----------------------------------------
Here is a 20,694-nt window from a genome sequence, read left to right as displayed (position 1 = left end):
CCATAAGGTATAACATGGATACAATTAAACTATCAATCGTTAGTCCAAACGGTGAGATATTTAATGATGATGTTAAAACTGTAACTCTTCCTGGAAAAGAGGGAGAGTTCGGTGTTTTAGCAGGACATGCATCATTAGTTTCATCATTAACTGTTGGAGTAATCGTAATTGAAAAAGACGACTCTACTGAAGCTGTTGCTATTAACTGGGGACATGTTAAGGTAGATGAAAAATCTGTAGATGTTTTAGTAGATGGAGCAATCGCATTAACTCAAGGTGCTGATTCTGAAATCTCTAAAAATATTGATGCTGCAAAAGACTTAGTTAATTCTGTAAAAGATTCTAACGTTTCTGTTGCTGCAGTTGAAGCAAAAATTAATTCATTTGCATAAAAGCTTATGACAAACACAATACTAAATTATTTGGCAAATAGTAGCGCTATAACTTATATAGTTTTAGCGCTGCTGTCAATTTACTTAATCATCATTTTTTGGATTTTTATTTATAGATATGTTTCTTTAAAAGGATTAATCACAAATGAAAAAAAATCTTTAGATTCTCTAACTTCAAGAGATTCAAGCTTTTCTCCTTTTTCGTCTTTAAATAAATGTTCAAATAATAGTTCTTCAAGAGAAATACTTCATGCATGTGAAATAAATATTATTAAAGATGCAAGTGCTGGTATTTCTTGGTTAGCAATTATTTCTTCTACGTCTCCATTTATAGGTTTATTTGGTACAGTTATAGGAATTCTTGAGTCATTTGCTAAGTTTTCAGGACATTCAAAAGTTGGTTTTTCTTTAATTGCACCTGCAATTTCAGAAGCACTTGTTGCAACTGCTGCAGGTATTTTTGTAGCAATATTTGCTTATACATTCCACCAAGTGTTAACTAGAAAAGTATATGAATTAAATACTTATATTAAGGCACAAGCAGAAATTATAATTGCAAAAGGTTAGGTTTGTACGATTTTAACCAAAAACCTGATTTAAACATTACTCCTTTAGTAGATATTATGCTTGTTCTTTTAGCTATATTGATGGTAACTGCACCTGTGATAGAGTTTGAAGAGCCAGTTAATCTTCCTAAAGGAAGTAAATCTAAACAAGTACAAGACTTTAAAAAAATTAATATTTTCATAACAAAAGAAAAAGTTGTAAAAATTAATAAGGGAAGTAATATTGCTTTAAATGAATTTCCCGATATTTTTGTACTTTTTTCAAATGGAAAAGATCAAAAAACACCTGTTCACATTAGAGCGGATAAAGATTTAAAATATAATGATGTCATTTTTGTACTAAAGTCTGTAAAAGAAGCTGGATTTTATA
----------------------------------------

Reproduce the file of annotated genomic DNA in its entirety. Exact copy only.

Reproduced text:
Here is a 20,694-nt window from a genome sequence, read left to right as displayed (position 1 = left end):
CCATAAGGTATAACATGGATACAATTAAACTATCAATCGTTAGTCCAAACGGTGAGATATTTAATGATGATGTTAAAACTGTAACTCTTCCTGGAAAAGAGGGAGAGTTCGGTGTTTTAGCAGGACATGCATCATTAGTTTCATCATTAACTGTTGGAGTAATCGTAATTGAAAAAGACGACTCTACTGAAGCTGTTGCTATTAACTGGGGACATGTTAAGGTAGATGAAAAATCTGTAGATGTTTTAGTAGATGGAGCAATCGCATTAACTCAAGGTGCTGATTCTGAAATCTCTAAAAATATTGATGCTGCAAAAGACTTAGTTAATTCTGTAAAAGATTCTAACGTTTCTGTTGCTGCAGTTGAAGCAAAAATTAATTCATTTGCATAAAAGCTTATGACAAACACAATACTAAATTATTTGGCAAATAGTAGCGCTATAACTTATATAGTTTTAGCGCTGCTGTCAATTTACTTAATCATCATTTTTTGGATTTTTATTTATAGATATGTTTCTTTAAAAGGATTAATCACAAATGAAAAAAAATCTTTAGATTCTCTAACTTCAAGAGATTCAAGCTTTTCTCCTTTTTCGTCTTTAAATAAATGTTCAAATAATAGTTCTTCAAGAGAAATACTTCATGCATGTGAAATAAATATTATTAAAGATGCAAGTGCTGGTATTTCTTGGTTAGCAATTATTTCTTCTACGTCTCCATTTATAGGTTTATTTGGTACAGTTATAGGAATTCTTGAGTCATTTGCTAAGTTTTCAGGACATTCAAAAGTTGGTTTTTCTTTAATTGCACCTGCAATTTCAGAAGCACTTGTTGCAACTGCTGCAGGTATTTTTGTAGCAATATTTGCTTATACATTCCACCAAGTGTTAACTAGAAAAGTATATGAATTAAATACTTATATTAAGGCACAAGCAGAAATTATAATTGCAAAAGGTTAGGTTTGTACGATTTTAACCAAAAACCTGATTTAAACATTACTCCTTTAGTAGATATTATGCTTGTTCTTTTAGCTATATTGATGGTAACTGCACCTGTGATAGAGTTTGAAGAGCCAGTTAATCTTCCTAAAGGAAGTAAATCTAAACAAGTACAAGACTTTAAAAAAATTAATATTTTCATAACAAAAGAAAAAGTTGTAAAAATTAATAAGGGAAGTAATATTGCTTTAAATGAATTTCCCGATATTTTTGTACTTTTTTCAAATGGAAAAGATCAAAAAACACCTGTTCACATTAGAGCGGATAAAGATTTAAAATATAATGATGTCATTTTTGTACTAAAGTCTGTAAAAGAAGCTGGATTTTATA